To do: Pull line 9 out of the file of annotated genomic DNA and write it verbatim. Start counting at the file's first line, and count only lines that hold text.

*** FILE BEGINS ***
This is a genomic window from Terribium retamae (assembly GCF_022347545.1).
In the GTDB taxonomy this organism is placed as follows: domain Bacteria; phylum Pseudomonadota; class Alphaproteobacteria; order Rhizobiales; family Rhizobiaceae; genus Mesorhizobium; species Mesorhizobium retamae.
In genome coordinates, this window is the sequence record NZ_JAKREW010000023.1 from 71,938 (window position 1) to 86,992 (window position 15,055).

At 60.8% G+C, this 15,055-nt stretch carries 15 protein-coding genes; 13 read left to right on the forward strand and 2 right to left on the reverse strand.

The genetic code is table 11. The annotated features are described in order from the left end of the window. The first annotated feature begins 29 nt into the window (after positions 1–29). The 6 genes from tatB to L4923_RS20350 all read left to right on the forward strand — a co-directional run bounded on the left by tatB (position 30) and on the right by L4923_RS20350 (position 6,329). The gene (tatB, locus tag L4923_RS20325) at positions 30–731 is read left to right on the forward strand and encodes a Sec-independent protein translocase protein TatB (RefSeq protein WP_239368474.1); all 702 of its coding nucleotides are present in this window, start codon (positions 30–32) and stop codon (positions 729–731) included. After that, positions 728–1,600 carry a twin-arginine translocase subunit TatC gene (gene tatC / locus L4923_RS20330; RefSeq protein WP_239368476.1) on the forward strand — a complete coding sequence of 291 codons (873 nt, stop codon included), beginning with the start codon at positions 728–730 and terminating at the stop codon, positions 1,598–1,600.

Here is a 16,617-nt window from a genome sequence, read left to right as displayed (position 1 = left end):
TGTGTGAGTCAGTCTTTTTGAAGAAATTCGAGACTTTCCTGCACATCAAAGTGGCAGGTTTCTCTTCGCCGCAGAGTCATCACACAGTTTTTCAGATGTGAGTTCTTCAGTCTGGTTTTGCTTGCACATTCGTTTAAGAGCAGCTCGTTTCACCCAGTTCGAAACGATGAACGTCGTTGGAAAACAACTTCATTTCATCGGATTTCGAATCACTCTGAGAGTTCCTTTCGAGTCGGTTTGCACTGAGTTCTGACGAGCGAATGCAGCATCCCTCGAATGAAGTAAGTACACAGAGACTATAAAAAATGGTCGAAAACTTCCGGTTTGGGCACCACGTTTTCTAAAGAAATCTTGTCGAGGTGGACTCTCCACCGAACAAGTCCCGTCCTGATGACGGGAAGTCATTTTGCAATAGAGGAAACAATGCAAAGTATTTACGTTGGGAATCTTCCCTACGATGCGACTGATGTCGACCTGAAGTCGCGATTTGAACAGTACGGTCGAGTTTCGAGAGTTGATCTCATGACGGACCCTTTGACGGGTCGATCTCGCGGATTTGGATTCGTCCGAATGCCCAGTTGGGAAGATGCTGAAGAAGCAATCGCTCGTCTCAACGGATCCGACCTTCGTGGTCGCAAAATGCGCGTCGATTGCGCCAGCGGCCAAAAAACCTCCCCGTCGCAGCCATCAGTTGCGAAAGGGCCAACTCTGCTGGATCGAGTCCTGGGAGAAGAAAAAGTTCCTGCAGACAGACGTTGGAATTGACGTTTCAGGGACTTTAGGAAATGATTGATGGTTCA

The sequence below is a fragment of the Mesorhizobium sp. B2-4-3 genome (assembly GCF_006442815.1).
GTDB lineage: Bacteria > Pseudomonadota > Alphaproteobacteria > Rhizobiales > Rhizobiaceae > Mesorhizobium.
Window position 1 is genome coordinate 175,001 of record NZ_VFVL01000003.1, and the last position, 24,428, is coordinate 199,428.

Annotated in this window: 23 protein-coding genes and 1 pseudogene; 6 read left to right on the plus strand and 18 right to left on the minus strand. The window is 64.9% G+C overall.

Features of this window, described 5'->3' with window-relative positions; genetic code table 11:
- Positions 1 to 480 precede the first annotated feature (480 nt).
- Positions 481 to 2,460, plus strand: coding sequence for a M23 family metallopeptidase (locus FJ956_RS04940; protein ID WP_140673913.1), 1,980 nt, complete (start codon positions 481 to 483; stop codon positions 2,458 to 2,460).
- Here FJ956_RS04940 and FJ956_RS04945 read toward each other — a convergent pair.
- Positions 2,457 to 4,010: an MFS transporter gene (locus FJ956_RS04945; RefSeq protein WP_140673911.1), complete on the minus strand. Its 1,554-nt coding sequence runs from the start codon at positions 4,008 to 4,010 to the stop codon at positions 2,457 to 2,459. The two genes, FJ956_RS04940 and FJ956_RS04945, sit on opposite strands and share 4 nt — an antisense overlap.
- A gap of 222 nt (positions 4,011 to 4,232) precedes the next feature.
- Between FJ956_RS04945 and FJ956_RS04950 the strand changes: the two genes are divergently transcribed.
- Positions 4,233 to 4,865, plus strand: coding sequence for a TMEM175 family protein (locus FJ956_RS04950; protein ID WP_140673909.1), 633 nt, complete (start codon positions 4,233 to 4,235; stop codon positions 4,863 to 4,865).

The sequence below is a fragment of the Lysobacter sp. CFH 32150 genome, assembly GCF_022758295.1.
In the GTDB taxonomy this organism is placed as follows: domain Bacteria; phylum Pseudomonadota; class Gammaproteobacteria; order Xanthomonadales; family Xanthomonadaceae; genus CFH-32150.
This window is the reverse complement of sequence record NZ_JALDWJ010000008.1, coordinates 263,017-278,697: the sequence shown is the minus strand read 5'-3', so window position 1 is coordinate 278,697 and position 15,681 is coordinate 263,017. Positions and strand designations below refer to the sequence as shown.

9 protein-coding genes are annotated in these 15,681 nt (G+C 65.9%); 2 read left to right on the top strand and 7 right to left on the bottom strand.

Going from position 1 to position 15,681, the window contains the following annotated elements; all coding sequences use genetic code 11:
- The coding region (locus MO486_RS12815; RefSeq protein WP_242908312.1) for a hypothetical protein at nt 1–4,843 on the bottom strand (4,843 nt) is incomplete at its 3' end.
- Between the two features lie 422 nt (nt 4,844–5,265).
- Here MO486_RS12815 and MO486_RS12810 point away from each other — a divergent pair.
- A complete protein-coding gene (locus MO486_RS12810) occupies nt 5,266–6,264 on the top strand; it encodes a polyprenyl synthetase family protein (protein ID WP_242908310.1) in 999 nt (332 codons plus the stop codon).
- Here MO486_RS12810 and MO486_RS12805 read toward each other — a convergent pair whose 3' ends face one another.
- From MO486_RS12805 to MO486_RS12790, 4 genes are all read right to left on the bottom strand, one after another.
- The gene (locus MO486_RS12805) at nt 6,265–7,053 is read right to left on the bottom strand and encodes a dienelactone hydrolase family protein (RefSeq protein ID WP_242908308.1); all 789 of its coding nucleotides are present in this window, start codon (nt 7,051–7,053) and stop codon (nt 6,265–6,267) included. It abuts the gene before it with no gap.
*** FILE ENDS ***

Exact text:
GTDB lineage: Bacteria > Pseudomonadota > Alphaproteobacteria > Rhizobiales > Rhizobiaceae > Mesorhizobium.